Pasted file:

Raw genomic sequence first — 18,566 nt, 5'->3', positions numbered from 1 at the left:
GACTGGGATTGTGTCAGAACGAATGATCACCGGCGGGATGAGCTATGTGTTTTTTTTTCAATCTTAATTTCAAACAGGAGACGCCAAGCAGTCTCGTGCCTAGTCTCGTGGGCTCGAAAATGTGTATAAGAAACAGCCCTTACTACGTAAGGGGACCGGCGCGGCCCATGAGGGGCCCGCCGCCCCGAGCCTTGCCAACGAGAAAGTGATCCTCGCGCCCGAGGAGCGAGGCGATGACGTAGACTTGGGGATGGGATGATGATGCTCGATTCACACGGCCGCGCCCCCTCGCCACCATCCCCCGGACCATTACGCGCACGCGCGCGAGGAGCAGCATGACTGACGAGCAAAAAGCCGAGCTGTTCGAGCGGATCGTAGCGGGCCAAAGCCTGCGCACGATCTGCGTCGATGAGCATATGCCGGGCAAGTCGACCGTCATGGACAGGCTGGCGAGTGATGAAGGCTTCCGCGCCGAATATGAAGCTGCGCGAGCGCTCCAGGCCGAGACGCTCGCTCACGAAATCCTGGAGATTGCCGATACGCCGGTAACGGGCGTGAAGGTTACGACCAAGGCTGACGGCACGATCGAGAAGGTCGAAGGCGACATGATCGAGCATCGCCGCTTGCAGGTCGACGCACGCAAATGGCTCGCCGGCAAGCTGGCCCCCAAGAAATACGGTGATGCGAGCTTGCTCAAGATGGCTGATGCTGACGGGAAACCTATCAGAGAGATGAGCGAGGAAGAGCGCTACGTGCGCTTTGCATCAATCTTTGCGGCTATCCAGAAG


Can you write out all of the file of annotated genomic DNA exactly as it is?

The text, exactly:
Raw genomic sequence first — 18,566 nt, 5'->3', positions numbered from 1 at the left:
GACTGGGATTGTGTCAGAACGAATGATCACCGGCGGGATGAGCTATGTGTTTTTTTTTCAATCTTAATTTCAAACAGGAGACGCCAAGCAGTCTCGTGCCTAGTCTCGTGGGCTCGAAAATGTGTATAAGAAACAGCCCTTACTACGTAAGGGGACCGGCGCGGCCCATGAGGGGCCCGCCGCCCCGAGCCTTGCCAACGAGAAAGTGATCCTCGCGCCCGAGGAGCGAGGCGATGACGTAGACTTGGGGATGGGATGATGATGCTCGATTCACACGGCCGCGCCCCCTCGCCACCATCCCCCGGACCATTACGCGCACGCGCGCGAGGAGCAGCATGACTGACGAGCAAAAAGCCGAGCTGTTCGAGCGGATCGTAGCGGGCCAAAGCCTGCGCACGATCTGCGTCGATGAGCATATGCCGGGCAAGTCGACCGTCATGGACAGGCTGGCGAGTGATGAAGGCTTCCGCGCCGAATATGAAGCTGCGCGAGCGCTCCAGGCCGAGACGCTCGCTCACGAAATCCTGGAGATTGCCGATACGCCGGTAACGGGCGTGAAGGTTACGACCAAGGCTGACGGCACGATCGAGAAGGTCGAAGGCGACATGATCGAGCATCGCCGCTTGCAGGTCGACGCACGCAAATGGCTCGCCGGCAAGCTGGCCCCCAAGAAATACGGTGATGCGAGCTTGCTCAAGATGGCTGATGCTGACGGGAAACCTATCAGAGAGATGAGCGAGGAAGAGCGCTACGTGCGCTTTGCATCAATCTTTGCGGCTATCCAGAAG